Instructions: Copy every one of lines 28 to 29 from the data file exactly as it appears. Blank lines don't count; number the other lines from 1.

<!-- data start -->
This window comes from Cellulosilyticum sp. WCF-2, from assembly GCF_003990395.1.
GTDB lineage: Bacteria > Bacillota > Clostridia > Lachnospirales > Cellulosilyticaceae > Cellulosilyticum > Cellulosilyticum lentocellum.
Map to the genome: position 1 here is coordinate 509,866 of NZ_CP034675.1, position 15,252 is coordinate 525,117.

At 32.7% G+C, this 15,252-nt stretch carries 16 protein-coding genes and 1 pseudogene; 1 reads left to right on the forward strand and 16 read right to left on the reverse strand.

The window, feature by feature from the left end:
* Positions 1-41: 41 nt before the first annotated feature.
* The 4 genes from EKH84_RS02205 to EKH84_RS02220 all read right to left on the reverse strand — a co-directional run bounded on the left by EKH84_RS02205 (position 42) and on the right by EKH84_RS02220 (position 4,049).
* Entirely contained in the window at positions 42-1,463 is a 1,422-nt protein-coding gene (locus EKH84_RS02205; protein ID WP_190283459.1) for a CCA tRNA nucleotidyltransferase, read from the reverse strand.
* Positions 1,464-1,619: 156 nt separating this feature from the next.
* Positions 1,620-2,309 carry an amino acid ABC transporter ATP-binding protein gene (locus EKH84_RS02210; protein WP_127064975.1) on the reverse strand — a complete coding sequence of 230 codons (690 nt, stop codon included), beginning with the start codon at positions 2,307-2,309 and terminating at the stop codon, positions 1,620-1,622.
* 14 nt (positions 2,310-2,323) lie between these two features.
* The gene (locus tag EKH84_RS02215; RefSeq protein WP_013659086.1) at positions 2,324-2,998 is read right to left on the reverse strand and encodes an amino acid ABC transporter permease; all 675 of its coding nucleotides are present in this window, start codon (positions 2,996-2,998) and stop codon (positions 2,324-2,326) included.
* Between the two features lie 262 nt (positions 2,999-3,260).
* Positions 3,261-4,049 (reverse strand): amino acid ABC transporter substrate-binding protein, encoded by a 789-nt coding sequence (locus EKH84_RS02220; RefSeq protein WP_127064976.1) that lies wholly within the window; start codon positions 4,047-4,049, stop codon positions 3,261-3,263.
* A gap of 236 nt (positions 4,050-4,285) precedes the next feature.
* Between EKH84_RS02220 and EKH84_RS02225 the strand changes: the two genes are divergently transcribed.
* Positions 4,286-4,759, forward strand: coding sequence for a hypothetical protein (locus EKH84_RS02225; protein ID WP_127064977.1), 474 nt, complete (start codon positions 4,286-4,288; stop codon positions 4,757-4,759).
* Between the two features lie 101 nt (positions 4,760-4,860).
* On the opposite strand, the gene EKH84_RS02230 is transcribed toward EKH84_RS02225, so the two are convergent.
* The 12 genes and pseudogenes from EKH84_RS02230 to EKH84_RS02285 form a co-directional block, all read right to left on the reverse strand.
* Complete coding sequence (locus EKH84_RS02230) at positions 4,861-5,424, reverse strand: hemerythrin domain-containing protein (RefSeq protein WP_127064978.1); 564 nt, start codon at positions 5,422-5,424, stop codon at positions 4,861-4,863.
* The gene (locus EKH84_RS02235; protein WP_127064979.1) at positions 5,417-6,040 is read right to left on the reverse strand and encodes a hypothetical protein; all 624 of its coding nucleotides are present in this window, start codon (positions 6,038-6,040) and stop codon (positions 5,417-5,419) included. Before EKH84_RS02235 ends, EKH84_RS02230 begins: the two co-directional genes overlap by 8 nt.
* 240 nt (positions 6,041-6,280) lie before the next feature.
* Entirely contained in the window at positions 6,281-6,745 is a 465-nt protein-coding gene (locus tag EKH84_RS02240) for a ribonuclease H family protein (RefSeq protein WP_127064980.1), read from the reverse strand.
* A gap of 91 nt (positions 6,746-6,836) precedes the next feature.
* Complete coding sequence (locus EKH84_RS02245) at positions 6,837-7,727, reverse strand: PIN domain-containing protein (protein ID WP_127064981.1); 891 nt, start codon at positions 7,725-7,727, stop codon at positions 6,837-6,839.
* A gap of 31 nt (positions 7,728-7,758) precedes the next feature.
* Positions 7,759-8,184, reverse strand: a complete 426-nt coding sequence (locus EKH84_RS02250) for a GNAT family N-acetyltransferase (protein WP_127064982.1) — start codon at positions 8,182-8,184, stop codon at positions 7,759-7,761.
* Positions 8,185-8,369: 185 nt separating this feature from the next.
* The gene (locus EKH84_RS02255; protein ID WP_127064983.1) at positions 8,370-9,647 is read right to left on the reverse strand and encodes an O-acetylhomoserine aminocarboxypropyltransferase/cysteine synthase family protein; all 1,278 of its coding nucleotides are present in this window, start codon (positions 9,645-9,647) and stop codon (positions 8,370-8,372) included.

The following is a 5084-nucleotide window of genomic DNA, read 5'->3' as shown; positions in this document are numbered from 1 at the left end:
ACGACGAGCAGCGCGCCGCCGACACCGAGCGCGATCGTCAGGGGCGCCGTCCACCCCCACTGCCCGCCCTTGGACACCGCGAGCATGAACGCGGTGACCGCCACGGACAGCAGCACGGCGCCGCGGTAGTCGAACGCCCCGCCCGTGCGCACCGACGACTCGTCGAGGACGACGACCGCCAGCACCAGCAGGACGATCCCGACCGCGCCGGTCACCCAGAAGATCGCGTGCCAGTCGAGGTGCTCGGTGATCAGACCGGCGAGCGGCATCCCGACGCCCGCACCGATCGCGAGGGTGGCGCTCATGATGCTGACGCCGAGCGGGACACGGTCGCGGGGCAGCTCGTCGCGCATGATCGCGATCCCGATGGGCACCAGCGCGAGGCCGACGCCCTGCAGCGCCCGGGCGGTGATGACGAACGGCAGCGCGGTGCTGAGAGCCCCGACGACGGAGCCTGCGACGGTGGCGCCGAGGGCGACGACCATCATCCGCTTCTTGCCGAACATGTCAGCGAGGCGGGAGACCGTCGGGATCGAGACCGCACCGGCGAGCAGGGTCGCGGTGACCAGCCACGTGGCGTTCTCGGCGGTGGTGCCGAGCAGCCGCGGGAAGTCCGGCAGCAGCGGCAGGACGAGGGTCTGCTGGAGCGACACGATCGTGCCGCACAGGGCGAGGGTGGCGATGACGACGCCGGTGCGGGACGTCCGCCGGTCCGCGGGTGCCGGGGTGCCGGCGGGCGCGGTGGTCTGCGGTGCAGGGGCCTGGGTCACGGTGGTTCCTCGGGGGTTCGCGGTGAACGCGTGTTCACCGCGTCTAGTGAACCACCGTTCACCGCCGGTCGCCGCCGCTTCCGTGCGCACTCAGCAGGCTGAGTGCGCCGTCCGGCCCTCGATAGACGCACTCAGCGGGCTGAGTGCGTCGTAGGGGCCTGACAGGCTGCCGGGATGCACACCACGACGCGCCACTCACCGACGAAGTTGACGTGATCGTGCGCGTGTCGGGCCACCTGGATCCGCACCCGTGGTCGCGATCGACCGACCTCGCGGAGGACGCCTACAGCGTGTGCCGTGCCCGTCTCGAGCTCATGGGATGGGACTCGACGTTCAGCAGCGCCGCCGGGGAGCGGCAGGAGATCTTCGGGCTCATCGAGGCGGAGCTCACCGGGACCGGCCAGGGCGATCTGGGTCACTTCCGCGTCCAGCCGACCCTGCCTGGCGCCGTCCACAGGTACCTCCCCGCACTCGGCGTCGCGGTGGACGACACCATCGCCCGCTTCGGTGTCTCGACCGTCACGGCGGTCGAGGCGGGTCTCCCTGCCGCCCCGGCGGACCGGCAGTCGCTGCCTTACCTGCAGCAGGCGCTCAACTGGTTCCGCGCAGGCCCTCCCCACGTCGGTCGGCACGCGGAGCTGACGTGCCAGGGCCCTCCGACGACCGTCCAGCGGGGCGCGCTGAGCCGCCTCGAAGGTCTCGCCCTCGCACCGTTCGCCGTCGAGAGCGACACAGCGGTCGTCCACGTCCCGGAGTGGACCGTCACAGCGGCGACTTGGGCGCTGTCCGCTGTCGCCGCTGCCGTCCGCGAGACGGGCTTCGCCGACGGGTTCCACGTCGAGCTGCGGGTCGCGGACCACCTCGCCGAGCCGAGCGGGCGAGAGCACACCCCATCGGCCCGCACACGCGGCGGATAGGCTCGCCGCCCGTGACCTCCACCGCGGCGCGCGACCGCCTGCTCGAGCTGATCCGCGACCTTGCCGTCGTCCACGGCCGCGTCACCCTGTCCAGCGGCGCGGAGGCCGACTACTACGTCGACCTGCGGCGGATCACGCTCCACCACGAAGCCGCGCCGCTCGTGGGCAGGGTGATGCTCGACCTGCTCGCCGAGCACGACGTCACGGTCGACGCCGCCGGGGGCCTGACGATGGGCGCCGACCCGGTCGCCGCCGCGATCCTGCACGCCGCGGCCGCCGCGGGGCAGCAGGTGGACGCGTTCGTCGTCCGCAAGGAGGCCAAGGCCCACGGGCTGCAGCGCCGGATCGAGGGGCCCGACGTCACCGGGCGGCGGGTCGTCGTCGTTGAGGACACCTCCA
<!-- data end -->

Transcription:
* Positions 7,759-8,184, reverse strand: a complete 426-nt coding sequence (locus EKH84_RS02250) for a GNAT family N-acetyltransferase (protein WP_127064982.1) — start codon at positions 8,182-8,184, stop codon at positions 7,759-7,761.
* Positions 8,185-8,369: 185 nt separating this feature from the next.